1.3. AIMS AND OBJECTIVES OF THE STUDY
The major aim of the study is to evaluate the impact of overpopulation on the socioeconomic development of Nigeria. Other specific objectives are as follows;
1.4. RESEARCH QUESTIONS
1.5. RESEARCH HYPOTHESES
H0: There is no impact of overpopulation on the socio-economic development of Nigeria.
H1: There is a significant impact of overpopulation on the socio-economic development of Nigeria.
H0: There is no significant relationship between population growth and socio- economic development in Nigeria.
H1: There is a significant relationship between population growth and socio- economic development in Nigeria.
1.6. SIGNIFICANCE OF THE STUDY
Population growth is one of the key factors to the economic growth and development of any country. There are diverse opinions on the consequences of population on economic growth, so this study will contribute to the knowledge base and offer information about Jimeta, Yola North L.G.A. There are very few studies on the subject with respect to Jimeta, Yola North L.G.A so it will provide information to the scholars and policy makers. In this study I will show how the increase in population will affect the economic growth and development and can provide useful information on some important variables and so that policy may be devised in light of those findings and can enhance economic growth. The information from the study is also useful for private as well as public sector in designing such programs and projects which can help bring a balance between population growth and economic growth. This study provides information about the causes of overpopulation. It also helps the researcher and readers to know whether socio-cultural practices and beliefs have led parents to support more children. The study also helps to ascertain whether overpopulation has effect on the economy and to what extent it has affected the economy. It enlightens the researcher on how to solve the problems associated with overpopulation in Adamawa State. Finally, this study is significant in the sense that people would become familiar with the causes of population study and also the derivable benefits associated with them.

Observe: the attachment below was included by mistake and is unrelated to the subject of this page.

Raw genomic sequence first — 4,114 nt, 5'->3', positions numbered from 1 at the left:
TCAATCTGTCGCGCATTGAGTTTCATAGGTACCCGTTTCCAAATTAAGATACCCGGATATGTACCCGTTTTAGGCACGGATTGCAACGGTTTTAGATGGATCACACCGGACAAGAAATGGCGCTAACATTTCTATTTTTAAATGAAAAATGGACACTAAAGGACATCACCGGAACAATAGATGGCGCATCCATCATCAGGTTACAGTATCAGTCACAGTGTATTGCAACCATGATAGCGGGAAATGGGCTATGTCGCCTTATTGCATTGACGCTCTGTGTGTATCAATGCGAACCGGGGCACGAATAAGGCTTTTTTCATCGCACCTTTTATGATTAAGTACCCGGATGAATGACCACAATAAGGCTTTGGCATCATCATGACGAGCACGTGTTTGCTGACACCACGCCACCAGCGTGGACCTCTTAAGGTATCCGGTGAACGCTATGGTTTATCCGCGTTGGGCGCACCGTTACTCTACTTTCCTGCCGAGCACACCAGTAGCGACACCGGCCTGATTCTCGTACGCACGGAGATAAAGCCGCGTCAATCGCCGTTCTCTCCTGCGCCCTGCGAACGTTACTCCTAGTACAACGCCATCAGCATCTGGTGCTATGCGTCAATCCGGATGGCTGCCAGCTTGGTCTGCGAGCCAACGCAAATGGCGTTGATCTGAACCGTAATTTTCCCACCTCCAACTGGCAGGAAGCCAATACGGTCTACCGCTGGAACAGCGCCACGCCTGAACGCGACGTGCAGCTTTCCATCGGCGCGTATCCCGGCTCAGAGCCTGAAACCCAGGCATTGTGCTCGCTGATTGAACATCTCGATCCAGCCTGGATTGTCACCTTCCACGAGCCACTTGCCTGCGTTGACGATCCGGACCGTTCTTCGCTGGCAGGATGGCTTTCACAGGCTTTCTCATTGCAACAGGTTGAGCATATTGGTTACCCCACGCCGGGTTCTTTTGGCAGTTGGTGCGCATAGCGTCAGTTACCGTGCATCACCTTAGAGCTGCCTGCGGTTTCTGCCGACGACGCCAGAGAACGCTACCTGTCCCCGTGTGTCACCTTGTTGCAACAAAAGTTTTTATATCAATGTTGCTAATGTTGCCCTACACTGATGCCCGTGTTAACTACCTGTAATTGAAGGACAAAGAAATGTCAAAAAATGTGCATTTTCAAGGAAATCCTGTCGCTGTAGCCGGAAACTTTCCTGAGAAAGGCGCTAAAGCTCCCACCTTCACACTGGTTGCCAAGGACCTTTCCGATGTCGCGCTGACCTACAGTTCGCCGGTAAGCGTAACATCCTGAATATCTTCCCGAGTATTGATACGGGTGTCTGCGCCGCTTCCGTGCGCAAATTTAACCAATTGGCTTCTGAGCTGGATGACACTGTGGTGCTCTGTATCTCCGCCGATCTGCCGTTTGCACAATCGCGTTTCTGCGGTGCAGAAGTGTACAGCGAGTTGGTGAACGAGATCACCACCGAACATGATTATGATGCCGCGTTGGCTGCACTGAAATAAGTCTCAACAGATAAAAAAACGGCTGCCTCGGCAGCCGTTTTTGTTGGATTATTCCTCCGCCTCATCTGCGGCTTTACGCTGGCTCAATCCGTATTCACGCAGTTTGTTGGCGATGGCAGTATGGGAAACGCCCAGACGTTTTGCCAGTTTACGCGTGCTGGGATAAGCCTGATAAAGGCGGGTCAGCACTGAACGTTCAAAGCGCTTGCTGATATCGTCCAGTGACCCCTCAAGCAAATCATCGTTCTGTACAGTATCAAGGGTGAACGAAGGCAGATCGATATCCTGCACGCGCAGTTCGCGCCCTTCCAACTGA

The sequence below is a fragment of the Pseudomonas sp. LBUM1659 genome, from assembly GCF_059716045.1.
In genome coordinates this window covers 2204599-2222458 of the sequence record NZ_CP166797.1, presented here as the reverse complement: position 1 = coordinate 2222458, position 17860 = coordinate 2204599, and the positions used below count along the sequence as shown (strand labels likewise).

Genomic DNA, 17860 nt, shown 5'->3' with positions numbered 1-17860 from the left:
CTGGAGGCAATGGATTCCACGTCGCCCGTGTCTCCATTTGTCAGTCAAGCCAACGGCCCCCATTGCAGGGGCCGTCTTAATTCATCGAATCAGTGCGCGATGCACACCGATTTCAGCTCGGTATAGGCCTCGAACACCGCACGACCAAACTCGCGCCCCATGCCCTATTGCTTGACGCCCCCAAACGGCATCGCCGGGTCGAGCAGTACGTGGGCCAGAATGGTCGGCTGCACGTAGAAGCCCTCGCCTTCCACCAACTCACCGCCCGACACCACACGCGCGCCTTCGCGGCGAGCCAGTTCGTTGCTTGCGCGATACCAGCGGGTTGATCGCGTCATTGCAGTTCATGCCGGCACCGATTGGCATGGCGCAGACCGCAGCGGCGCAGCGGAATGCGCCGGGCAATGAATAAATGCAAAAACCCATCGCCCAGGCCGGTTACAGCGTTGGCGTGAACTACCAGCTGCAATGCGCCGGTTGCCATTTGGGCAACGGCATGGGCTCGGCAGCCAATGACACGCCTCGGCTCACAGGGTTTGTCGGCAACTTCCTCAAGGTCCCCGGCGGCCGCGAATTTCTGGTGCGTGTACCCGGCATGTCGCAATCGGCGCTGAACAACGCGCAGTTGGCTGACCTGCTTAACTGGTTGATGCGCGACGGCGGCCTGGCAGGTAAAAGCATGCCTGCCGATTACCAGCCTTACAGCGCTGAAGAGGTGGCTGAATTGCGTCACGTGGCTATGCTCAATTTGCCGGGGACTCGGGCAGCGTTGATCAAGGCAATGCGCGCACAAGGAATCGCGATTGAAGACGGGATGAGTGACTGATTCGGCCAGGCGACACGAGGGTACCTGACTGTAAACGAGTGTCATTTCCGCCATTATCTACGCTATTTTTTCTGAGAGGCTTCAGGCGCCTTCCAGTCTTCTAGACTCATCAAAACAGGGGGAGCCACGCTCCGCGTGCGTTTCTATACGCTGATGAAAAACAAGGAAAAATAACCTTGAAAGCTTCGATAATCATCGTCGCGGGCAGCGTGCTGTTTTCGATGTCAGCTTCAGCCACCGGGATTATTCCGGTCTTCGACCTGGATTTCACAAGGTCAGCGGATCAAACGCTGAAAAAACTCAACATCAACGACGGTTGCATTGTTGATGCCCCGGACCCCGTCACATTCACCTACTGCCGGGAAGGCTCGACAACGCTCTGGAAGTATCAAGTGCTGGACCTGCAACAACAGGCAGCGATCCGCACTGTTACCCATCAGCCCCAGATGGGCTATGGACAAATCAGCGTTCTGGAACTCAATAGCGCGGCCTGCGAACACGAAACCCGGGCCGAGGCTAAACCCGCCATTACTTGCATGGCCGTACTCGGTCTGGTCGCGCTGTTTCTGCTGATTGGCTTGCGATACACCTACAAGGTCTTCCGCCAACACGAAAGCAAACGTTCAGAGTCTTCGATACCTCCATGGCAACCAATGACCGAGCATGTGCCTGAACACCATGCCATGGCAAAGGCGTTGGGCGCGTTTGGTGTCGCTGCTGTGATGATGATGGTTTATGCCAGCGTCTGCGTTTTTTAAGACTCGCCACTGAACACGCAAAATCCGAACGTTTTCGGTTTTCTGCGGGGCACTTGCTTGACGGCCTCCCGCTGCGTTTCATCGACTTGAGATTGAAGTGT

1.7. SCOPE OF THE STUDY
The study is restricted to the impact of overpopulation on the socioeconomic development of Nigeria. (A Case Study of Jimeta Yola North L.G.A, Adamawa State)
1.8 LIMITATION OF STUDY
Financial constraint- Insufficient fund tends to impede the efficiency of the researcher in sourcing for the relevant materials, literature or information and in the process of data collection (internet, questionnaire and interview).
Time constraint- The researcher will simultaneously engage in this study with other academic work. This consequently will cut down on the time devoted for the research work.
1.8 DEFINITION OF TERMS
Impact: A possible future effect or result, something that is suggested without being said directly. The fact, state of being involved in or connected to something.
Economic: The theories, principles, and models that deal with how the market process works. It attempts to explain how wealth is created and distributed in communities, how people allocate resources that are scarce and have many alternative uses, and other such matters that arise in dealing with human wants and their satisfaction.
Development: The process of economic and social transformation that is based on complex cultural and environmental factors and their interactions.
Socio economic: (Also known as social economics) is the social science that studies how economic activity affects and is shaped by social processes. In general it analyzes how societies progress, stagnate, or regress because of their local or regional economy, or the global economy.
Overpopulation: Overpopulation occurs when a species' population exceeds the carrying capacity of its ecological niche. It can result from an increase in births (fertility rate), a decline in the mortality rate, an increase in immigration, or an unsustainable biome and depletion of resources. Moreover, it means that if there are too many people in the same habitat, people are limiting available resources to survive.
Population: It refers to a collection of humans Demography is a social science which entails the statistical study of human populations. Population in simpler terms is the number of people in a city or town, region, country or world; population is usually determined by a process called census (a process of collecting, analyzing, compiling and publishing data)